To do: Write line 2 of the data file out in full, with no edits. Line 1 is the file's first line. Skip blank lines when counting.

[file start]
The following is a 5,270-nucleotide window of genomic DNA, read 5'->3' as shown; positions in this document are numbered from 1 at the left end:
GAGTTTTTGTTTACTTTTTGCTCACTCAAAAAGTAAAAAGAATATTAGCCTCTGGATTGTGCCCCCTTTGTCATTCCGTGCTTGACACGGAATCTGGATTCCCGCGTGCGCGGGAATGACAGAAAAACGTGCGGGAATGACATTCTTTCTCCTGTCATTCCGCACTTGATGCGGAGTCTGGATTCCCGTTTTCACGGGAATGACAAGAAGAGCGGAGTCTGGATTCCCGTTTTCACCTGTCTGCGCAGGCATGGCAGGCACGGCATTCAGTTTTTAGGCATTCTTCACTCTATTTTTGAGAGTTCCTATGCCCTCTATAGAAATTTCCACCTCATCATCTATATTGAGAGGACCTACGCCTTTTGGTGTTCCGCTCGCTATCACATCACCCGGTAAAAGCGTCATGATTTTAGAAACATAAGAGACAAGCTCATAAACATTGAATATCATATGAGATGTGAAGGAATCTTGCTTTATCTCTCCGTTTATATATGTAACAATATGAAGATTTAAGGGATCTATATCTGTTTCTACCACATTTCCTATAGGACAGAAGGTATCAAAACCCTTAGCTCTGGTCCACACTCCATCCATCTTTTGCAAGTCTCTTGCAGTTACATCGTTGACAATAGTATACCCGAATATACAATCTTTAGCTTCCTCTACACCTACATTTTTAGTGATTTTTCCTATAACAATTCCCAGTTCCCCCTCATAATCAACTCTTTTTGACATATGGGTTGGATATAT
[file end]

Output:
GAGTTTTTGTTTACTTTTTGCTCACTCAAAAAGTAAAAAGAATATTAGCCTCTGGATTGTGCCCCCTTTGTCATTCCGTGCTTGACACGGAATCTGGATTCCCGCGTGCGCGGGAATGACAGAAAAACGTGCGGGAATGACATTCTTTCTCCTGTCATTCCGCACTTGATGCGGAGTCTGGATTCCCGTTTTCACGGGAATGACAAGAAGAGCGGAGTCTGGATTCCCGTTTTCACCTGTCTGCGCAGGCATGGCAGGCACGGCATTCAGTTTTTAGGCATTCTTCACTCTATTTTTGAGAGTTCCTATGCCCTCTATAGAAATTTCCACCTCATCATCTATATTGAGAGGACCTACGCCTTTTGGTGTTCCGCTCGCTATCACATCACCCGGTAAAAGCGTCATGATTTTAGAAACATAAGAGACAAGCTCATAAACATTGAATATCATATGAGATGTGAAGGAATCTTGCTTTATCTCTCCGTTTATATATGTAACAATATGAAGATTTAAGGGATCTATATCTGTTTCTACCACATTTCCTATAGGACAGAAGGTATCAAAACCCTTAGCTCTGGTCCACACTCCATCCATCTTTTGCAAGTCTCTTGCAGTTACATCGTTGACAATAGTATACCCGAATATACAATCTTTAGCTTCCTCTACACCTACATTTTTAGTGATTTTTCCTATAACAATTCCCAGTTCCCCCTCATAATCAACTCTTTTTGACATATGGGTTGGATATAT